Jeanine Gleba, UOAA Advocacy Manager
Sue Mueller, RN, BSN and UOAA Advocacy Committee Co-Chair
The Medicare Open Enrollment Period occurs each year from Oct. 15 to Dec. 7, and this gives consumers the chance to review and make changes to their current Medicare coverage. Many employers also have open enrollment for health insurance during this time period. Health care insurance plans are not equal and the plan you choose can make a difference in the amount and type of ostomy supplies you receive and the companies that provide your supplies. It’s crucial that people living with an ostomy understand their health insurance plan and shop around for the best plan to meet all of their medical needs.
Although UOAA is not in the insurance business and does not give insurance advice, it does listen to our members and respond by taking action. We are committed to preserving your access to the supplies that you choose. UOAA’s Advocacy Committee has submitted federal comments and recommendations to the Centers for Medicare and Medicaid Services (CMS) as well as partnering with coalitions and endorsing policy papers that are used when advocating with healthcare insurance companies and key decision-makers. An example of this is the White Paper that UOAA co-authored and endorsed entitled “The Critical Need to Provide Ostomy Supplies Specific to Patient Need to Improve Health Outcomes”
As you do your research during your open enrollment period or become eligible for Medicare for the first time, be cautious with Medicare Advantage Plans (MC Advantage). These are also known as “Part C” and are a type of Medicare health plan offered by a private company that contracts with Medicare. Learn more about understanding Medicare Advantage plans. According to data (from CMS) over half of eligible Medicare beneficiaries are now enrolled in private Medicare Advantage Plans (1). There are many known problems with these plans such as narrow provider networks, prior authorization requirements and high out-of-pocket costs.
For the ostomy community, although MC Advantage Plans must cover the same medical services and treatments as original Medicare, how much they cover is up to them. Some MC Advantage plans have less ostomy supply coverage than Medicare specifically by restricting where beneficiaries can shop for supplies and what kind they approve. UOAA has found that some ostomy patients with these plans must use products from multiple manufacturers. Some MC Advantage plan benefits exclude Medicare HCPCS (Healthcare Common Procedure Coding System) product codes for ostomy supplies such as filters, tape, adhesives, deodorants and other medically necessary items. What this means is that these supplies are not even available for you to choose.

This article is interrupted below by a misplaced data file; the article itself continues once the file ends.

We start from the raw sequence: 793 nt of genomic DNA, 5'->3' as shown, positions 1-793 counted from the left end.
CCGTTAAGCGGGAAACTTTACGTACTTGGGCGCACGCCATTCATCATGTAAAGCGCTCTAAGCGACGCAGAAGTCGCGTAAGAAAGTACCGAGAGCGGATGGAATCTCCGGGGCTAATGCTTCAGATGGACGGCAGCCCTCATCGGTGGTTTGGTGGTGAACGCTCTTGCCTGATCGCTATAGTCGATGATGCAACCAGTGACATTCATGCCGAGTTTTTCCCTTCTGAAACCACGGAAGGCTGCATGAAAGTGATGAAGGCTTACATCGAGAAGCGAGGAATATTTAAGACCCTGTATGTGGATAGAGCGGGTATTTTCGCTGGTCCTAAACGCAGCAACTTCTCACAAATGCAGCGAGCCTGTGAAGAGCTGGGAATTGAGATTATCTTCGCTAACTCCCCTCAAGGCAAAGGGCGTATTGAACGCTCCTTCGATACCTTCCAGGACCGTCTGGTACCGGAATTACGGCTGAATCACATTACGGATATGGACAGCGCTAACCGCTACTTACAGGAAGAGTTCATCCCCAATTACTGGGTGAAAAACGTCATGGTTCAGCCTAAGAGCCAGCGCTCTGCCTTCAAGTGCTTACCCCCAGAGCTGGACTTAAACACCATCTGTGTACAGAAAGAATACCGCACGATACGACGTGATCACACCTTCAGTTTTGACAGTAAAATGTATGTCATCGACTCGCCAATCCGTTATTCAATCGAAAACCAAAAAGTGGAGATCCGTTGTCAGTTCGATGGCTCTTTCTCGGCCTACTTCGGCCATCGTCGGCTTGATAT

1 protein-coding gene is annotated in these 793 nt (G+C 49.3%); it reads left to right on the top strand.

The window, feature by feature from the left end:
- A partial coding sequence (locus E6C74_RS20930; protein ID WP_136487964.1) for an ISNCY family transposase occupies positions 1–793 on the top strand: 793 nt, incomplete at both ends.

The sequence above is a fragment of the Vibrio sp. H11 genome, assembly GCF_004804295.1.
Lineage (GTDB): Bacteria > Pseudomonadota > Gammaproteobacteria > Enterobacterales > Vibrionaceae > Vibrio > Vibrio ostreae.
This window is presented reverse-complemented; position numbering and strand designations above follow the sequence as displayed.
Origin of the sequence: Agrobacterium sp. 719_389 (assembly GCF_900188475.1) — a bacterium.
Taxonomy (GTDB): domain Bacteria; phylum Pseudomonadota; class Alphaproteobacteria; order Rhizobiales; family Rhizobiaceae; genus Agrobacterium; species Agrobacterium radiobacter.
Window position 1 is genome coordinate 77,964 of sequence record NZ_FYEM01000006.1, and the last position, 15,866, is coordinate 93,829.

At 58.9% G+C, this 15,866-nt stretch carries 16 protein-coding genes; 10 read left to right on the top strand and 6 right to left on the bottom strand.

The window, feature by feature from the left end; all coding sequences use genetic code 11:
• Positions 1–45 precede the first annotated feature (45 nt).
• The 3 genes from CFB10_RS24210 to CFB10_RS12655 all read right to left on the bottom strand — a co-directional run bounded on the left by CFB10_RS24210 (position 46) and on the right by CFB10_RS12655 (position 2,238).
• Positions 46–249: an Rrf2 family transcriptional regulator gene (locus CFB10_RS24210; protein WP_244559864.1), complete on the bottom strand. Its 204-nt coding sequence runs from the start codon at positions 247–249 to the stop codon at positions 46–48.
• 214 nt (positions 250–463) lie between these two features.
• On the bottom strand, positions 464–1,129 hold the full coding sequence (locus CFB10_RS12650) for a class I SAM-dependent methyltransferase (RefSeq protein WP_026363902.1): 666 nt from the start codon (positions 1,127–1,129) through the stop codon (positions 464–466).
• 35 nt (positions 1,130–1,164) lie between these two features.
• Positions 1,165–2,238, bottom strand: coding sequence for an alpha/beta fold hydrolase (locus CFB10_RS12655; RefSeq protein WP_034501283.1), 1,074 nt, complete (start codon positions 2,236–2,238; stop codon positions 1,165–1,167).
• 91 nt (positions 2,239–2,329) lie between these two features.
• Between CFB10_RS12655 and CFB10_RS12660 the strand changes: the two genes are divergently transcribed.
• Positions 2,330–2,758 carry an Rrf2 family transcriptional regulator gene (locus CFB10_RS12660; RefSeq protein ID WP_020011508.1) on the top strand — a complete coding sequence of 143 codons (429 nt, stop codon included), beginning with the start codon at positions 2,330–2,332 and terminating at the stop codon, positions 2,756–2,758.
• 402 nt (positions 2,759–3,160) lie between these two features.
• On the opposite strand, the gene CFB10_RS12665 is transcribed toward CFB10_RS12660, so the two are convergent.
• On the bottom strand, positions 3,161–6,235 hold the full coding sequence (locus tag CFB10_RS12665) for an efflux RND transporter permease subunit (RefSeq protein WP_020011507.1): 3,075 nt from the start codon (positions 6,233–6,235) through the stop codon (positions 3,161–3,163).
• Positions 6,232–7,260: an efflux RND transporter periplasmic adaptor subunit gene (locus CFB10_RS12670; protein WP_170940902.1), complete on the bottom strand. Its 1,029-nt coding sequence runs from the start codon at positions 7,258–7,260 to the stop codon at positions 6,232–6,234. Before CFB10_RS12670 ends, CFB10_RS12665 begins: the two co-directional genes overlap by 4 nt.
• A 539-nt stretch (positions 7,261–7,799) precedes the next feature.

There are many Medicare Advantage Plans in the United States. Each state’s insurance department approves the MC Advantage plans that can be sold in each state and each county within the state. So the plans vary from county to county. The MC Advantage plans usually have approved national provider networks for supplies however UOAA has found that in some counties the MC Advantage plans limit the suppliers you can use to local providers and do not let their beneficiaries choose from the national network providers. This may result in a limitation of your supply choices. One example UOAA has discovered is the difference in suppliers available in a rural county as compared to the national network provider offered to the residents in a large city.
Some MC Advantage Plans also have much lower reimbursement rates than traditional Medicare. These reduced fee schedules have resulted in suppliers to either stop taking individuals with an ostomy, offer lower quality products or offer a limited product line. (see the policy paper link above).
This practice of restricting beneficiaries to particular brands, specific suppliers or less product coverage, limits patient access to the products they need. The consequence of this practice is that many ostomates are unable to obtain their prescribed ostomy supplies and are no longer able to effectively manage their ostomy.
If you chose a high deductible plan, remember that although you have a lower monthly premium you will be paying out of pocket for all of your ostomy supplies which are expensive until you meet the deductible requirements.
If you aren’t on Medicare but are selecting a new health plan, carefully review “basic” plans on the marketplace. Some of these bare bones plans do not cover ostomy supplies.
For more tips and information refer to the article released by UOAA’s Advocacy Committee entitled “Are You Covered? Know Your Healthcare Insurance and What You Need”. As you compare plan options and shop around, ask questions such as “Can I use my current supplier with this insurance?”. Here are more: 10 Questions to Ask Before You Choose a Health Plan.
1. Freed, Meredith, et al. “Half of All Eligible Medicare Beneficiaries Are Now Enrolled in Private Medicare Advantage Plans.” KFF, 1 May 2023, https://www.kff.org/policy-watch/half-of-all-eligible-medicare-beneficiaries-are-now-enrolled-in-private-medicare-advantage-plans/. Accessed 17 October 2023.